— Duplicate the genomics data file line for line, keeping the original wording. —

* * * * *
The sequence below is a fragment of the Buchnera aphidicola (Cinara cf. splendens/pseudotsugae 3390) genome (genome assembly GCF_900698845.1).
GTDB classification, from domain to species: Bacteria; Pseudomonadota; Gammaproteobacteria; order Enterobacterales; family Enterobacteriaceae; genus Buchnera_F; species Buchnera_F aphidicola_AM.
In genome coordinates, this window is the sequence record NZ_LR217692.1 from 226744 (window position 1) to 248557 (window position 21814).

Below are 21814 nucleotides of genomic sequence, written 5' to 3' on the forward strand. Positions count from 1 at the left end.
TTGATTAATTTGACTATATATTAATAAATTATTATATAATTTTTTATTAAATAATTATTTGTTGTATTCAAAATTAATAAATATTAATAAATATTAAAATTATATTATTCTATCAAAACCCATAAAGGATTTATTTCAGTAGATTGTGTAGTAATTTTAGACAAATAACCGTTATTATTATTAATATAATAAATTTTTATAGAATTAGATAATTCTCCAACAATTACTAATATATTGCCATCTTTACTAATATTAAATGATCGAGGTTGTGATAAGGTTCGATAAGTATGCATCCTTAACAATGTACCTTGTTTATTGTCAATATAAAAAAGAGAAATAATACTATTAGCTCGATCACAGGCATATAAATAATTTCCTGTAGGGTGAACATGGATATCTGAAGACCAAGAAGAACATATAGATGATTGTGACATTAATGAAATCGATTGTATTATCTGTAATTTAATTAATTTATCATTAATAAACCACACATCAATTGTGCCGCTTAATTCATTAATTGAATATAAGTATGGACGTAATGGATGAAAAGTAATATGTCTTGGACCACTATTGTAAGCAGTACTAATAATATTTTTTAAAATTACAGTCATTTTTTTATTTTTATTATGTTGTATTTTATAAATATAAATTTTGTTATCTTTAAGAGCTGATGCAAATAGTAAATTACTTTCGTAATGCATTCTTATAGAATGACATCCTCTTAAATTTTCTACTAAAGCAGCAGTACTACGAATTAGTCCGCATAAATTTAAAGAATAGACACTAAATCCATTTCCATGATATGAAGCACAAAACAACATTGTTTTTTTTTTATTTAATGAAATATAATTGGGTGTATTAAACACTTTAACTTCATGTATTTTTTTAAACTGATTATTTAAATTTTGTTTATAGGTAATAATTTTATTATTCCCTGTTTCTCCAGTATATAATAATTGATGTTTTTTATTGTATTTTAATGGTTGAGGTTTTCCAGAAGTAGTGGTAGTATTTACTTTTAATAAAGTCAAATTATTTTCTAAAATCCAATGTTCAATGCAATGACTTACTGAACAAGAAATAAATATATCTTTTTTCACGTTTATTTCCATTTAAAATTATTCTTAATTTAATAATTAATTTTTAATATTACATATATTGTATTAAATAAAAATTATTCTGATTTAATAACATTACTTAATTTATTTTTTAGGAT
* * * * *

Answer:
The sequence below is a fragment of the Buchnera aphidicola (Cinara cf. splendens/pseudotsugae 3390) genome (genome assembly GCF_900698845.1).
GTDB classification, from domain to species: Bacteria; Pseudomonadota; Gammaproteobacteria; order Enterobacterales; family Enterobacteriaceae; genus Buchnera_F; species Buchnera_F aphidicola_AM.
In genome coordinates, this window is the sequence record NZ_LR217692.1 from 226744 (window position 1) to 248557 (window position 21814).

Below are 21814 nucleotides of genomic sequence, written 5' to 3' on the forward strand. Positions count from 1 at the left end.
TTGATTAATTTGACTATATATTAATAAATTATTATATAATTTTTTATTAAATAATTATTTGTTGTATTCAAAATTAATAAATATTAATAAATATTAAAATTATATTATTCTATCAAAACCCATAAAGGATTTATTTCAGTAGATTGTGTAGTAATTTTAGACAAATAACCGTTATTATTATTAATATAATAAATTTTTATAGAATTAGATAATTCTCCAACAATTACTAATATATTGCCATCTTTACTAATATTAAATGATCGAGGTTGTGATAAGGTTCGATAAGTATGCATCCTTAACAATGTACCTTGTTTATTGTCAATATAAAAAAGAGAAATAATACTATTAGCTCGATCACAGGCATATAAATAATTTCCTGTAGGGTGAACATGGATATCTGAAGACCAAGAAGAACATATAGATGATTGTGACATTAATGAAATCGATTGTATTATCTGTAATTTAATTAATTTATCATTAATAAACCACACATCAATTGTGCCGCTTAATTCATTAATTGAATATAAGTATGGACGTAATGGATGAAAAGTAATATGTCTTGGACCACTATTGTAAGCAGTACTAATAATATTTTTTAAAATTACAGTCATTTTTTTATTTTTATTATGTTGTATTTTATAAATATAAATTTTGTTATCTTTAAGAGCTGATGCAAATAGTAAATTACTTTCGTAATGCATTCTTATAGAATGACATCCTCTTAAATTTTCTACTAAAGCAGCAGTACTACGAATTAGTCCGCATAAATTTAAAGAATAGACACTAAATCCATTTCCATGATATGAAGCACAAAACAACATTGTTTTTTTTTTATTTAATGAAATATAATTGGGTGTATTAAACACTTTAACTTCATGTATTTTTTTAAACTGATTATTTAAATTTTGTTTATAGGTAATAATTTTATTATTCCCTGTTTCTCCAGTATATAATAATTGATGTTTTTTATTGTATTTTAATGGTTGAGGTTTTCCAGAAGTAGTGGTAGTATTTACTTTTAATAAAGTCAAATTATTTTCTAAAATCCAATGTTCAATGCAATGACTTACTGAACAAGAAATAAATATATCTTTTTTCACGTTTATTTCCATTTAAAATTATTCTTAATTTAATAATTAATTTTTAATATTACATATATTGTATTAAATAAAAATTATTCTGATTTAATAACATTACTTAATTTATTTTTTAGGAT